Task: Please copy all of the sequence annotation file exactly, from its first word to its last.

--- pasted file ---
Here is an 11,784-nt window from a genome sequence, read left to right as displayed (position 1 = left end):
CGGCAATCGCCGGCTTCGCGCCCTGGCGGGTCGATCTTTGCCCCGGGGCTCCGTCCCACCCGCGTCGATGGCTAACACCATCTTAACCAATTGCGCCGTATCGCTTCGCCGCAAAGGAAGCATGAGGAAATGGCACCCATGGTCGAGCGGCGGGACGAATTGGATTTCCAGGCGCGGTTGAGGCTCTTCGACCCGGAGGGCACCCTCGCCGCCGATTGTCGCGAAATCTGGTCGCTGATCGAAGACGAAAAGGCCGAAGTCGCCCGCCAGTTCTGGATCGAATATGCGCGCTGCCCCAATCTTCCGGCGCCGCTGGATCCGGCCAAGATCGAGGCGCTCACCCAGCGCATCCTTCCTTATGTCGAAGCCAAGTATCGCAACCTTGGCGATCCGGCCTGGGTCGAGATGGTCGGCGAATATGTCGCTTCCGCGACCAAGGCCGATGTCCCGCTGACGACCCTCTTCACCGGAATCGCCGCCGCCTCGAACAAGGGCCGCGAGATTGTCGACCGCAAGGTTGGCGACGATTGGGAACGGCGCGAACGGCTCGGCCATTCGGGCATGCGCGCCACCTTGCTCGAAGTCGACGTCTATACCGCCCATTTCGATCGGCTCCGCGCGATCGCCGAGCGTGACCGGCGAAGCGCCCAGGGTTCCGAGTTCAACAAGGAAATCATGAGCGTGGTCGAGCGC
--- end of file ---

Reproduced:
Here is an 11,784-nt window from a genome sequence, read left to right as displayed (position 1 = left end):
CGGCAATCGCCGGCTTCGCGCCCTGGCGGGTCGATCTTTGCCCCGGGGCTCCGTCCCACCCGCGTCGATGGCTAACACCATCTTAACCAATTGCGCCGTATCGCTTCGCCGCAAAGGAAGCATGAGGAAATGGCACCCATGGTCGAGCGGCGGGACGAATTGGATTTCCAGGCGCGGTTGAGGCTCTTCGACCCGGAGGGCACCCTCGCCGCCGATTGTCGCGAAATCTGGTCGCTGATCGAAGACGAAAAGGCCGAAGTCGCCCGCCAGTTCTGGATCGAATATGCGCGCTGCCCCAATCTTCCGGCGCCGCTGGATCCGGCCAAGATCGAGGCGCTCACCCAGCGCATCCTTCCTTATGTCGAAGCCAAGTATCGCAACCTTGGCGATCCGGCCTGGGTCGAGATGGTCGGCGAATATGTCGCTTCCGCGACCAAGGCCGATGTCCCGCTGACGACCCTCTTCACCGGAATCGCCGCCGCCTCGAACAAGGGCCGCGAGATTGTCGACCGCAAGGTTGGCGACGATTGGGAACGGCGCGAACGGCTCGGCCATTCGGGCATGCGCGCCACCTTGCTCGAAGTCGACGTCTATACCGCCCATTTCGATCGGCTCCGCGCGATCGCCGAGCGTGACCGGCGAAGCGCCCAGGGTTCCGAGTTCAACAAGGAAATCATGAGCGTGGTCGAGCGC